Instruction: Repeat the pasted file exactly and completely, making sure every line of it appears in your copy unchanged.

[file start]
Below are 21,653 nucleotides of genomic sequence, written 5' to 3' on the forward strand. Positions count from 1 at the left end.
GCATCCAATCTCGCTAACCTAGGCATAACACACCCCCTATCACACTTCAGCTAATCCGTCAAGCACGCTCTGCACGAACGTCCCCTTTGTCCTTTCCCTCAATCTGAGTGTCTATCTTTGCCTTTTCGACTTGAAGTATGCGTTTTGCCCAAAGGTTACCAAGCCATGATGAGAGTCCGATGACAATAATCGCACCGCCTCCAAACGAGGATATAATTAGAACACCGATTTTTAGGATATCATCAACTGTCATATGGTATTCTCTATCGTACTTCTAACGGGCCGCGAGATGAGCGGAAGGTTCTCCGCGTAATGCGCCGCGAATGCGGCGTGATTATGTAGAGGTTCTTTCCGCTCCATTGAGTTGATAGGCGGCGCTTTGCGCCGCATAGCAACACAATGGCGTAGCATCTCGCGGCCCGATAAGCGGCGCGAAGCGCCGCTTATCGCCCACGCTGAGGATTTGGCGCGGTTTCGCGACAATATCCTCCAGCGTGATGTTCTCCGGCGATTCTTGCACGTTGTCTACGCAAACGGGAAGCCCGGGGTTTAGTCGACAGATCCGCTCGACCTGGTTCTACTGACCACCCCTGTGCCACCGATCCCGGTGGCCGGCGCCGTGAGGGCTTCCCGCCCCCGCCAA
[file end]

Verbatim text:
Below are 21,653 nucleotides of genomic sequence, written 5' to 3' on the forward strand. Positions count from 1 at the left end.
GCATCCAATCTCGCTAACCTAGGCATAACACACCCCCTATCACACTTCAGCTAATCCGTCAAGCACGCTCTGCACGAACGTCCCCTTTGTCCTTTCCCTCAATCTGAGTGTCTATCTTTGCCTTTTCGACTTGAAGTATGCGTTTTGCCCAAAGGTTACCAAGCCATGATGAGAGTCCGATGACAATAATCGCACCGCCTCCAAACGAGGATATAATTAGAACACCGATTTTTAGGATATCATCAACTGTCATATGGTATTCTCTATCGTACTTCTAACGGGCCGCGAGATGAGCGGAAGGTTCTCCGCGTAATGCGCCGCGAATGCGGCGTGATTATGTAGAGGTTCTTTCCGCTCCATTGAGTTGATAGGCGGCGCTTTGCGCCGCATAGCAACACAATGGCGTAGCATCTCGCGGCCCGATAAGCGGCGCGAAGCGCCGCTTATCGCCCACGCTGAGGATTTGGCGCGGTTTCGCGACAATATCCTCCAGCGTGATGTTCTCCGGCGATTCTTGCACGTTGTCTACGCAAACGGGAAGCCCGGGGTTTAGTCGACAGATCCGCTCGACCTGGTTCTACTGACCACCCCTGTGCCACCGATCCCGGTGGCCGGCGCCGTGAGGGCTTCCCGCCCCCGCCAA